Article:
After Iranian director Asghar Farhadi’s latest film received two awards at the Cannes Film Festival in France, the director and both of the leading actors in the film have all been the subject of various controversies in their home country of Iran.
“The Salesman” earned Farhadi the best screenplay prize and Shahab Hosseini the best male actor award, the only film at Cannes to win two prizes this year. Farhadi became an internationally recognized name after becoming the first Iranian to win an Academy Award for his 2011 film "A Separation," which won best foreign language film. "A Separation" was also nominated for best original screenplay.
The Cannes awards, however, were followed by scrutiny and criticism from the Iranian media. Saeed Mahdavi wrote in the hard-line Kayhan newspaper that "The Salesman" won two awards even though many critics believe the film was at “a lower level” than the director’s previous work. Mahdavi added that despite this, it still was predictable that Farhadi's film would win the awards.
Mahdavi’s major issue with the film was how it addressed the issue of rape, saying the movie portrayed “the defense of family honor and dignity as fanaticism and violence." He accused the film of depicting “traditional and ethical behavior” as being inferior to “intellectual character.”
Mahdavi’s criticisms are in line with what hard-liners see as a cultural invasion from the West to change Iranian and Islamic values and beliefs in Iranian society. While "The Salesman" was made in Iran, the French company Memento is an investor in the film. Mahdavi derisively called the movie a “purchased film,” as in being made at the behest of a customer.
The Islamic Republic newspaper, without addressing Farhadi by name, also brought out an old accusation against Iranian directors who win prizes abroad by accusing him of portraying a dark side of Iran. The article accused Farhadi of seeking overseas prizes and criticized him for never thinking of making Iranians happy.
Hosseini also became the subject of controversy. During a May 30 news conference in Iran, Hosseini said he wanted to dedicate the award to the 12th Shiite imam because he received the best actor prize on the imam’s birthday. Some Iranians on social media attacked the actor, because during his Cannes speech Hosseini dedicated the award to the people of Iran. Some also resorted to attacking Hosseini's religious beliefs as well, according to Iranian media reports.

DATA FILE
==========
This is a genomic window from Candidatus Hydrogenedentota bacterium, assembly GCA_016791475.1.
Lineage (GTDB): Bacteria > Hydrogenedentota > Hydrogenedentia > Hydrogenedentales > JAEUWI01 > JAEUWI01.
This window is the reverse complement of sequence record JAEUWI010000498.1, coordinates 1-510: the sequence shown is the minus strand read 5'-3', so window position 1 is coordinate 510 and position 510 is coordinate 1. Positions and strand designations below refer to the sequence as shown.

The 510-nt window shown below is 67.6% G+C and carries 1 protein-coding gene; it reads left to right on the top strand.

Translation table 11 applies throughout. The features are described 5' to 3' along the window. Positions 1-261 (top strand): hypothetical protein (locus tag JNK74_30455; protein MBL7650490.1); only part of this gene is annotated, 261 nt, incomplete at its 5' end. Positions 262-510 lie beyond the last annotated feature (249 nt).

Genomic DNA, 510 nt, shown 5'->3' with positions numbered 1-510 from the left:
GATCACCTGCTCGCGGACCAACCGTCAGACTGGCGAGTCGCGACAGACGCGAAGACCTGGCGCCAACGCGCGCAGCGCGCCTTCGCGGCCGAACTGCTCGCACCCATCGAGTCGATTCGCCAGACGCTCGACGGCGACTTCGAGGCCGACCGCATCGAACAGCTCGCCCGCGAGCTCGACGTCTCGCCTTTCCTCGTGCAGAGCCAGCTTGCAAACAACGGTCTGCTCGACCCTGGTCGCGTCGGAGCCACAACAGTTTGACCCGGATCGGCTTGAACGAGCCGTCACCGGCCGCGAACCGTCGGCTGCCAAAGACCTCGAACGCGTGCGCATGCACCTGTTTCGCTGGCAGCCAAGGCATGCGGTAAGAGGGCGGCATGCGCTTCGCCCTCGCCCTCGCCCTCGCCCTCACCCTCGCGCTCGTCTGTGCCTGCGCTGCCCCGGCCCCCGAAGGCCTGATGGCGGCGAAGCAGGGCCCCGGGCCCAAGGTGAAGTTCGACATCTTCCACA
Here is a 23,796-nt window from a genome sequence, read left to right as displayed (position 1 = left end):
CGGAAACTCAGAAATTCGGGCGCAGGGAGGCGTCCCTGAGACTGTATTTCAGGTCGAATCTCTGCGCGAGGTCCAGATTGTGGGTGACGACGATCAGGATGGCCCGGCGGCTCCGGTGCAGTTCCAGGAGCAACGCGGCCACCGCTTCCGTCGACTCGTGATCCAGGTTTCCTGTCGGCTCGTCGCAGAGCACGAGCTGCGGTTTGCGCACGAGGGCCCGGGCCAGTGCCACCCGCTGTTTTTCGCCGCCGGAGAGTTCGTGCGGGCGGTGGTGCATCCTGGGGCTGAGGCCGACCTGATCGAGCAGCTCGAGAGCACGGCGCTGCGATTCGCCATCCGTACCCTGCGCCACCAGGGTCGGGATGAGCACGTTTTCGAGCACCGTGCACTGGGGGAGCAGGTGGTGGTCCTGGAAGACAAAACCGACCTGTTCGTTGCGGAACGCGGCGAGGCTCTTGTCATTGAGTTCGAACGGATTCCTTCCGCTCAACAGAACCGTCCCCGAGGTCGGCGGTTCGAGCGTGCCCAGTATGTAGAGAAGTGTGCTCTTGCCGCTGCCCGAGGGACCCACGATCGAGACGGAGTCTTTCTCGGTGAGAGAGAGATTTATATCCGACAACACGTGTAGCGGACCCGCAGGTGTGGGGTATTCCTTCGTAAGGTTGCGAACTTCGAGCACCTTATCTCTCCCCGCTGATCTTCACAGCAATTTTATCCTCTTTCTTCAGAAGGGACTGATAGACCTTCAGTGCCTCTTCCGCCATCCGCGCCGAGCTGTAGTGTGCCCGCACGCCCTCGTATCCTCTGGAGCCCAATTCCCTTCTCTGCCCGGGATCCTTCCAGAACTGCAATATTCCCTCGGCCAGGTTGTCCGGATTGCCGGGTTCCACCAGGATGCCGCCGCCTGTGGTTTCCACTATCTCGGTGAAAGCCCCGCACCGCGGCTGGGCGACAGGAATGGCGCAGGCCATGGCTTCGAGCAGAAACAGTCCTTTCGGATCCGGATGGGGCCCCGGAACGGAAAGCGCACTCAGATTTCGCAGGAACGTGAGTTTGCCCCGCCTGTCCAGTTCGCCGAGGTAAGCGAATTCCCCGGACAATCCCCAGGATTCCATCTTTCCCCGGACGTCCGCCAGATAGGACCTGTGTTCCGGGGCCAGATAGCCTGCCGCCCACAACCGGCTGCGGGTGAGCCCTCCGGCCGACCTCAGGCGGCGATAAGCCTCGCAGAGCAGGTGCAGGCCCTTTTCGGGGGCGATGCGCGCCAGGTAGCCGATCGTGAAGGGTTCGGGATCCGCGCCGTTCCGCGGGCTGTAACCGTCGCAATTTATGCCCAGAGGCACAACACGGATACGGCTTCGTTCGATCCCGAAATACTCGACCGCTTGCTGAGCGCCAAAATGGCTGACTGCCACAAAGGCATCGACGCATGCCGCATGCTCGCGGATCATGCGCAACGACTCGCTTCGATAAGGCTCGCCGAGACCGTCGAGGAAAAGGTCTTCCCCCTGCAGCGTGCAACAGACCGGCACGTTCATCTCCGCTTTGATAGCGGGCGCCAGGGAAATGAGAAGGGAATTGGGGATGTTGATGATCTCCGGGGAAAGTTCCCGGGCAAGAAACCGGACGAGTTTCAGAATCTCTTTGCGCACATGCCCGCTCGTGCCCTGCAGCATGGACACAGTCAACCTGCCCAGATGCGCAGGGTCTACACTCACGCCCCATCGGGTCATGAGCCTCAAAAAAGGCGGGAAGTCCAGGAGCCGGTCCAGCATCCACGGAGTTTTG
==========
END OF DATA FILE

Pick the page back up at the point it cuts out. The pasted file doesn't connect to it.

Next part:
The female lead in "The Salesman," Taraneh Alidoosti, also became entangled in a controversy during the same news conference after her bare arm revealed a feminist tattoo. Hard-line media criticized the actress, accusing her of being pro-choice. After the media storm, Alidoosti responded on Twitter, “Keep calm and YES I’m a feminist.”
Farhadi, who has been previously criticized for other films, including "A Separation" and "About Elly," has publicly remained calm over the criticism of his film. “They will eventually find any excuse,” Farhadi said at the news conference. A June 1 article in Shargh Daily wrote that Farhadi has been labeled as a director who paints a negative image of Iran, literally “blackwashing,” and is often called “Weststruck” and “anti-Iranian.” Hard-liners previously accused Farhadi of promoting Baha'ism after they jumped to the conclusion that a portrait of Leonardo da Vinci in a scene of "A Separation" was that of the founder of the Bahais.
Reflecting on the criticism, Farhadi said that the 1969 film "The Cow" was also criticized for portraying the lives of the rural poor but that after 50 years Iranians continue to watch it and now consider it great. “Perhaps by appearance it looks dark but inside there are hidden shining diamonds,” said Farhadi of the pre-revolutionary film that became the first Iranian movie to be nominated for an Academy Award. “If 'The Cow' was made today and won an award, would it be construed as 'blackwashing'?”
On May 31, Culture Ministry officials in charge of film releases approved the domestic release of "The Salesman" to Iranian theaters as early as next week.
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